Keeping your child healthy and happy is the name of the game for all parents, and we can all agree that it’s much easier and safer to prevent illness from occurring in the first place than have to go to the hospital. From the office of our Fairfax, VA, pediatricians, find out everything you want to know about getting your child vaccinated.
Q. What is the purpose of a vaccine?
A. The purpose of immunizations is to help your little one develop the defenses necessary for their body to fight an illness. To do this, the vaccine will either administer a dead or weakened form of the virus, which will stimulate the body to produce the proper antibodies to build up immunity and to prevent your child from getting sick.
Q. Are vaccines safe?
A. Each year, millions of children are safely vaccinated without experiencing any serious effects. In fact, the benefits of keeping your child vaccinated far outweigh the cons. We know that some parents may be nervous that vaccines could cause autism or other conditions, but studies have found no link between immunizations and the development of autism.
In fact, not vaccinating your child can leave them at risk for serious and potentially fatal infections. If you have any concerns about vaccinating your child, don’t hesitate to sit down and talk with our Fairfax, VA, children’s doctors about it. We would be happy to put your mind at ease.
Q. How often should my child be immunized?
A. We know that it isn’t always easy to remember how many vaccines your child needs and when they need them throughout the course of their childhood. Luckily, the CDC offers up a simple immunization schedulefor all children under 18 years old to follow. Tack this schedule up on the fridge or someplace where you won’t forget about it!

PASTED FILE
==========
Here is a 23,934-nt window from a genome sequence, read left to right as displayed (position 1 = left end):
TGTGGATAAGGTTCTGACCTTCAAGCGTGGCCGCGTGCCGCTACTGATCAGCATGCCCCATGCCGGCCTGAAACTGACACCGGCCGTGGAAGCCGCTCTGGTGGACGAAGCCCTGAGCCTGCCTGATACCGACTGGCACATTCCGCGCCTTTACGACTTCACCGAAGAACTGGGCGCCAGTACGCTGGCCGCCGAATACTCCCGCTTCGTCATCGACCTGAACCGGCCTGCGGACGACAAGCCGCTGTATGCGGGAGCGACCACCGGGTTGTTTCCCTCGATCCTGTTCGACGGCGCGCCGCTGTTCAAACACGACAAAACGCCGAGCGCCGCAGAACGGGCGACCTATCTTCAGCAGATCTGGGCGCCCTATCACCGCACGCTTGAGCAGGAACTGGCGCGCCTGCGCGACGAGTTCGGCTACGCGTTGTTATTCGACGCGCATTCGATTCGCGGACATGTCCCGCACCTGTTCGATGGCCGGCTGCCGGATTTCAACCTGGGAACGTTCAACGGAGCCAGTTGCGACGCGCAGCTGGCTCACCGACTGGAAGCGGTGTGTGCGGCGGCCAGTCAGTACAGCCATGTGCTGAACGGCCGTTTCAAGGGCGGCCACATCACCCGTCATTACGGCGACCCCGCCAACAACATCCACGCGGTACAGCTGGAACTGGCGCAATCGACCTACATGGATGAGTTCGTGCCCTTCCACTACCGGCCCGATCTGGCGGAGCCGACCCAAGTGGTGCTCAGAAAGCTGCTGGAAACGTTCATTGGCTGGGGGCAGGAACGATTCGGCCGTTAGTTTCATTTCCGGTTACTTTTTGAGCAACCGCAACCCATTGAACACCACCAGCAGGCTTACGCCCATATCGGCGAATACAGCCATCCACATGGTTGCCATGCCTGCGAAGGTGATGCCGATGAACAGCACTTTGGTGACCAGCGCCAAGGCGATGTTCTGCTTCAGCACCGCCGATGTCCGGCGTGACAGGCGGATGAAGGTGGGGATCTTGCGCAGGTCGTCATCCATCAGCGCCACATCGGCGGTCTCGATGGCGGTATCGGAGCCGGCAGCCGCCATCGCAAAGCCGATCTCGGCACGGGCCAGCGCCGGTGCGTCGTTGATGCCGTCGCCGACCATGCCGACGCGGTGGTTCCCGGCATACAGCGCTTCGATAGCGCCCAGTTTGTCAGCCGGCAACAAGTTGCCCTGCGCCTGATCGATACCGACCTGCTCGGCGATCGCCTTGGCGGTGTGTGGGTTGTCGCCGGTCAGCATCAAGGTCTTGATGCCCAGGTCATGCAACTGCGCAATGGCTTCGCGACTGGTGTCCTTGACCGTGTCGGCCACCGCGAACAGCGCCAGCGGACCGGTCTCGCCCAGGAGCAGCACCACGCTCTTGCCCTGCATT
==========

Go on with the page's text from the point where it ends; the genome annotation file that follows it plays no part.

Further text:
Q. Will vaccines weaken my child’s immune system?
A. While you may think that administering a vaccine may leave your little one susceptible to other infections, this is certainly not the case. Rest assured that while the vaccine is helping your child develop the necessary antibodies to fight infection, it will not weaken their body or leave them at risk for other infections.
Q. Are there any side effects involved in getting vaccinated?
A. Most side effects associated with childhood vaccines are very minor and involve redness, swelling, or tenderness near the injection site. These side effects are self-limiting and will go away after a few hours or a couple of days. Of course, if your child develops other concerning side effects make sure to give us a call right away.